John Alan Turner

Speaker, Author, Mentor, Coach, Facilitator

General Principles, Yes; Specific Policy, No

To further clarify my position, I want to draw a distinction between general principles and specific policy. I believe a local church has no business advocating specific policy, but it should state its support for general principles. For example, a local church should state the biblical principles regarding the sanctity of human life. I do not believe they should propose legislation regarding the outworking of that principle. This is simply a matter of integrity. While some members of a local church may have expertise in the area of establishing public policy, the church as a whole does not. That is not the church’s purpose, nor is it the church’s place.

Furthermore, a person’s stance on the best way for the government to protect the sanctity of human life is not a salvation issue. The church must always be a place where we allow for disagreement and discussion on a wide variety of things. As long as we all agree that Jesus is in charge, we need not all vote along the same lines.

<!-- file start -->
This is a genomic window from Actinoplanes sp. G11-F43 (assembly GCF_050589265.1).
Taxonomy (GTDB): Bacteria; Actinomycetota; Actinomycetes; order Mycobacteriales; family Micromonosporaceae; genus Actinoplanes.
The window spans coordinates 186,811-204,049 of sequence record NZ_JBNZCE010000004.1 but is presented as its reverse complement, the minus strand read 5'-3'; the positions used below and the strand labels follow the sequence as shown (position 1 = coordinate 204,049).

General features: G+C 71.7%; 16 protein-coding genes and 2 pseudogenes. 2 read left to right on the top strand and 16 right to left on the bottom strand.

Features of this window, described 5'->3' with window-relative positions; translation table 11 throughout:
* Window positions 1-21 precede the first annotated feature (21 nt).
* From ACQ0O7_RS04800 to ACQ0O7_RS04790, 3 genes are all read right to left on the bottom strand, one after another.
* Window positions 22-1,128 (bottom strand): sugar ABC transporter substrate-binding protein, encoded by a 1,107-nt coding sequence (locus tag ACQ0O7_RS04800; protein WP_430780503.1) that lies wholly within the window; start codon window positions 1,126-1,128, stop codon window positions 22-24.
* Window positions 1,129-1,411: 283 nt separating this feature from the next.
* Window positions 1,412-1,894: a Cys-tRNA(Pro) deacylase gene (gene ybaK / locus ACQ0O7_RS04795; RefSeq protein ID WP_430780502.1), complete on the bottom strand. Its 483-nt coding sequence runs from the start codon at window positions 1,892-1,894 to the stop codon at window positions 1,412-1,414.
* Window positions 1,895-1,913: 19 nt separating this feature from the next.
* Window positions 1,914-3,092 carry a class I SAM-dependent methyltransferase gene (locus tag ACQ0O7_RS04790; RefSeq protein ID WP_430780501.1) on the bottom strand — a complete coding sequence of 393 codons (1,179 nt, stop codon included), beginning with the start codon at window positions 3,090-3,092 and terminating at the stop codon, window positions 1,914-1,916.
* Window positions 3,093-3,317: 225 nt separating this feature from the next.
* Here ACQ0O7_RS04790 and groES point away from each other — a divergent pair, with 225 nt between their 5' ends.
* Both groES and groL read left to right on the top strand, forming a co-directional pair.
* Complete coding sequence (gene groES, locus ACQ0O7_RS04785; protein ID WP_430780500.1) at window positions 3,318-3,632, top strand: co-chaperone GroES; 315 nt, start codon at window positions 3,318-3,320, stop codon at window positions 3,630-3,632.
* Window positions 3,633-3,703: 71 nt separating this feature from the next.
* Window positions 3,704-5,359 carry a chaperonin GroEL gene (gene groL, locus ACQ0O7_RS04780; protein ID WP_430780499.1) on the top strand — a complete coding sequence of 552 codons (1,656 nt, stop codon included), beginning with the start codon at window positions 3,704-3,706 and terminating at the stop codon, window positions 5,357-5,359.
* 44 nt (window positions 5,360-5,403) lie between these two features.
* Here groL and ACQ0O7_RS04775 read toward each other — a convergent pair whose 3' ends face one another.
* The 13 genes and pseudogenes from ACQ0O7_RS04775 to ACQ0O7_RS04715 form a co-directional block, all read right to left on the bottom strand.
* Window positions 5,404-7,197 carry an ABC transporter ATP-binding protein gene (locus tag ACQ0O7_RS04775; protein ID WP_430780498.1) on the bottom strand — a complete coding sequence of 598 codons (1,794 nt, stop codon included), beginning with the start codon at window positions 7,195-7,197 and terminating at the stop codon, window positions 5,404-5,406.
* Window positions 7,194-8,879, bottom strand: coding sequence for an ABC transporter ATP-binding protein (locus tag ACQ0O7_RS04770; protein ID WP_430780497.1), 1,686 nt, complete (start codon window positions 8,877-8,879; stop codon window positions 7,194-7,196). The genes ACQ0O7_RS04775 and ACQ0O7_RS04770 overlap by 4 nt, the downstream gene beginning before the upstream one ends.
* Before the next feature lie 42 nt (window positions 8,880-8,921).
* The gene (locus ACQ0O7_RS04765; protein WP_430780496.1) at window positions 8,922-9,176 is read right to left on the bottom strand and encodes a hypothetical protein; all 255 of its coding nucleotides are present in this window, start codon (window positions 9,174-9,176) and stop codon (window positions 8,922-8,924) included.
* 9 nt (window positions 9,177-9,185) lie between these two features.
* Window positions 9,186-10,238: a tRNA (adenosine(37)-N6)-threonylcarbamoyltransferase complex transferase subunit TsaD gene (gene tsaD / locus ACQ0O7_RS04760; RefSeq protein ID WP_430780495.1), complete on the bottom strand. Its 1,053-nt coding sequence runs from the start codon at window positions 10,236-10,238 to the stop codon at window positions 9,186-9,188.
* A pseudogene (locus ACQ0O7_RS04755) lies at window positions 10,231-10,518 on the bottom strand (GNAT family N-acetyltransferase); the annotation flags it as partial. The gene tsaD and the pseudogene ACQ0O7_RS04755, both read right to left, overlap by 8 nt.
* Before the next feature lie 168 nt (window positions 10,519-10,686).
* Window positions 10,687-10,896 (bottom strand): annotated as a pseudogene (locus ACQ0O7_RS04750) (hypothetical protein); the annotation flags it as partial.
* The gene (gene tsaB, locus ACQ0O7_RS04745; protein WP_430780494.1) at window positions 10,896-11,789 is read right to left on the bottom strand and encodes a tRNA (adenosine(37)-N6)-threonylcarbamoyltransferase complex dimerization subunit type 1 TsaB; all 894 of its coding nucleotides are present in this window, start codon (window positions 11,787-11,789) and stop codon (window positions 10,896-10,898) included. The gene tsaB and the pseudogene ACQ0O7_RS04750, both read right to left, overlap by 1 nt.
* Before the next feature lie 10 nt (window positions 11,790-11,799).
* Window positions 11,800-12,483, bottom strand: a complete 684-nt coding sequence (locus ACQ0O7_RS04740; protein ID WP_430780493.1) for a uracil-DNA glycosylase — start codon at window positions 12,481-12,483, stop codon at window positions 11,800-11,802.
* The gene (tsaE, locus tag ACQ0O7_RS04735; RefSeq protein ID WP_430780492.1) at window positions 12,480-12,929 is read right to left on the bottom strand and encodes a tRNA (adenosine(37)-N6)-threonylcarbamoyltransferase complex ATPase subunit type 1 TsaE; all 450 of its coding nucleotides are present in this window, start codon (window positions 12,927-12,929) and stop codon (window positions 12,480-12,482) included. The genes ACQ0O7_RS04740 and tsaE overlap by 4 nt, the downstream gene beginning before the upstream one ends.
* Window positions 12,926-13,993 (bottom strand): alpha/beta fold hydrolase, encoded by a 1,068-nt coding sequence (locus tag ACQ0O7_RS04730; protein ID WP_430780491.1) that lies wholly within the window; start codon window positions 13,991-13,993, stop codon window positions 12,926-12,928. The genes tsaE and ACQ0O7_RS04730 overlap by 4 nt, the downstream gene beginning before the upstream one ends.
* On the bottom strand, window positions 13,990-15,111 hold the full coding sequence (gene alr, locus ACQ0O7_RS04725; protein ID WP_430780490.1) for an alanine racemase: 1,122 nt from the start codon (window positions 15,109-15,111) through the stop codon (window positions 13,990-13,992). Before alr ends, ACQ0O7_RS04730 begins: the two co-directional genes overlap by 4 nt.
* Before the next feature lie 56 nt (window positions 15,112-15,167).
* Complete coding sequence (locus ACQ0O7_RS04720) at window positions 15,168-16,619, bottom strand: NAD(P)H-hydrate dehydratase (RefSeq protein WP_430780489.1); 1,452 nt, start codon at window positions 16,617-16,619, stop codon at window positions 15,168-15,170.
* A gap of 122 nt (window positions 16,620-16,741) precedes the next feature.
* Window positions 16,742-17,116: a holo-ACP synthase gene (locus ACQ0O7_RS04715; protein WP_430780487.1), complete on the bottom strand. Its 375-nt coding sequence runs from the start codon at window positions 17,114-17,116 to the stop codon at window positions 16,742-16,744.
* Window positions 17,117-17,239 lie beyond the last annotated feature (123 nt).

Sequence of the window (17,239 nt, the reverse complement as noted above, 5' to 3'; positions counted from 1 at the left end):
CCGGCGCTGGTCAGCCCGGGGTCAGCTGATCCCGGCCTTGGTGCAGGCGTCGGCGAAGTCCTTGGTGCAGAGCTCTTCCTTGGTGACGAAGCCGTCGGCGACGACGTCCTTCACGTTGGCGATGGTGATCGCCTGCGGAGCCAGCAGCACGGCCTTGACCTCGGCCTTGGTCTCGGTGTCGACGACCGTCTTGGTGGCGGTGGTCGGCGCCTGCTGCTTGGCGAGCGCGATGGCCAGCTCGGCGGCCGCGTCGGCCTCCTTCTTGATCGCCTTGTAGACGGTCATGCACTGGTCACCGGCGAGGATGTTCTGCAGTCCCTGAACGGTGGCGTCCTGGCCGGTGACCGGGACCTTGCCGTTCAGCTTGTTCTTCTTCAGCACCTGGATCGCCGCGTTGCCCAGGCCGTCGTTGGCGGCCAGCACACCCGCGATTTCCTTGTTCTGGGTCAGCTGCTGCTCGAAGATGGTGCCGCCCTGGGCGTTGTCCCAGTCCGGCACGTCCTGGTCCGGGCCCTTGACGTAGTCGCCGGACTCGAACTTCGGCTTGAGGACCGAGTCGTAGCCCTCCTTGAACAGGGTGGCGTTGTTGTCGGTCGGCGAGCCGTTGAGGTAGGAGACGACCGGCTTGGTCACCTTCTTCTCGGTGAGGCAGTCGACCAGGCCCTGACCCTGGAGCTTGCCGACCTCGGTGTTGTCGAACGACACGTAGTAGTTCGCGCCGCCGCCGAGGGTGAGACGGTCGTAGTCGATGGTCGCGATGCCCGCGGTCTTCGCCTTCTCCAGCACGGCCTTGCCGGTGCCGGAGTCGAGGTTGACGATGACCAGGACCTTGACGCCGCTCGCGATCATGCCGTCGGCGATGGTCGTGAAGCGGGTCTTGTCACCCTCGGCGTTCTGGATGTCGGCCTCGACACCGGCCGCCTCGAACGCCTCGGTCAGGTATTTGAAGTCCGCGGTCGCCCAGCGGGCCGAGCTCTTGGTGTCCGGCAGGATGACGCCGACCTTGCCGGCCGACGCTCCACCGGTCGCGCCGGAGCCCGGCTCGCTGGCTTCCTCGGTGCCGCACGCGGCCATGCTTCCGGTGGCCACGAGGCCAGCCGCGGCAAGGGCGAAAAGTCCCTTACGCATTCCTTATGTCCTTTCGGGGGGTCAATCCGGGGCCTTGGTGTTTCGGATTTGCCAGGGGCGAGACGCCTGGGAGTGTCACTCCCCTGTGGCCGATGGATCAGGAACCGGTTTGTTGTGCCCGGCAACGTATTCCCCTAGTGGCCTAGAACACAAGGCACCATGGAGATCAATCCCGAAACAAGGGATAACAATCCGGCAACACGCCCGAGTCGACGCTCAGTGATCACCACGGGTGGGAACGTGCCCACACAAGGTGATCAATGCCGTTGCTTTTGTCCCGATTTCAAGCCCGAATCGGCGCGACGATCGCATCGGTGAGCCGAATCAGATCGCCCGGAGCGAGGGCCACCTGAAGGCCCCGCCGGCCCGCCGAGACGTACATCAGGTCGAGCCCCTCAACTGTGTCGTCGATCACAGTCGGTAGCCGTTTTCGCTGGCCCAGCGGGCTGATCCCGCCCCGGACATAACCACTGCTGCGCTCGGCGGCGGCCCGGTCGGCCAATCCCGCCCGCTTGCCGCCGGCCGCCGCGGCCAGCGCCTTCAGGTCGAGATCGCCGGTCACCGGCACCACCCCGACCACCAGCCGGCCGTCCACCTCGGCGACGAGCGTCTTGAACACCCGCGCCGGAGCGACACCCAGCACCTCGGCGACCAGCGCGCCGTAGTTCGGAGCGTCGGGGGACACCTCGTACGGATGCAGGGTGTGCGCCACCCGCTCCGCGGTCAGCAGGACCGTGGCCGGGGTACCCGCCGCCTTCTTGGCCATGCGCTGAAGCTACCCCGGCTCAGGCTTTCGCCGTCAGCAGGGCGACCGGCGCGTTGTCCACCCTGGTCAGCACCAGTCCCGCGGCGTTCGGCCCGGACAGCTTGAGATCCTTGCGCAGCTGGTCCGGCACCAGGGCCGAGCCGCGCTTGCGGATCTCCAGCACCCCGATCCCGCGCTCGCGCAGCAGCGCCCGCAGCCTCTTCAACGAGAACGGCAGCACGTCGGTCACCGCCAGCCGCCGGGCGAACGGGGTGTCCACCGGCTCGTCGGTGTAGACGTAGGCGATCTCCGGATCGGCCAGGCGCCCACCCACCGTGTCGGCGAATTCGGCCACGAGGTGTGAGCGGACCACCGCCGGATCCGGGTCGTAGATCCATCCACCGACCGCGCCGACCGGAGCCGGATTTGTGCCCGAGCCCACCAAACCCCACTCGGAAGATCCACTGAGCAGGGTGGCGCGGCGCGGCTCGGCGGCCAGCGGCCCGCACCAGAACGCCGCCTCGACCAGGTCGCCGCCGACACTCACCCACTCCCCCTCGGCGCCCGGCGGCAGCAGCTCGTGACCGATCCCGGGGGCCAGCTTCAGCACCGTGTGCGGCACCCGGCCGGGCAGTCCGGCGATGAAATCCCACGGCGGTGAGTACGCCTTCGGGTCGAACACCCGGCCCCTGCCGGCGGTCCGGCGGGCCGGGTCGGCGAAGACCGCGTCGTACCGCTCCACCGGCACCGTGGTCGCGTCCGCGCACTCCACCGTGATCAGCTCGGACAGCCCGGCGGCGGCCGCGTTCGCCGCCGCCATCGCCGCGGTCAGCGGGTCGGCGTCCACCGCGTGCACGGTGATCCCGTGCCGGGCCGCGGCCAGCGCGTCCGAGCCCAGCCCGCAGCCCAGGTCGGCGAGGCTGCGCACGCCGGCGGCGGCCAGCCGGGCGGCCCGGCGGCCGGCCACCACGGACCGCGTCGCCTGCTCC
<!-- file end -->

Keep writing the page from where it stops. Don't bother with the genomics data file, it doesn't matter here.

The church should declare principles. The church should not design policy.

Having said that, each church should applaud and encourage those who feel called by God to give their lives to public service. There will be individual Christians and even Christian organizations who do have the level of expertise necessary to engage in debates over specific public policy. It may be that a large number of people within a local church feel similarly about a particular issue and band together, sharing knowledge and influence, to enact change at a legislative level.

This is very different from a local church being committed to one political platform.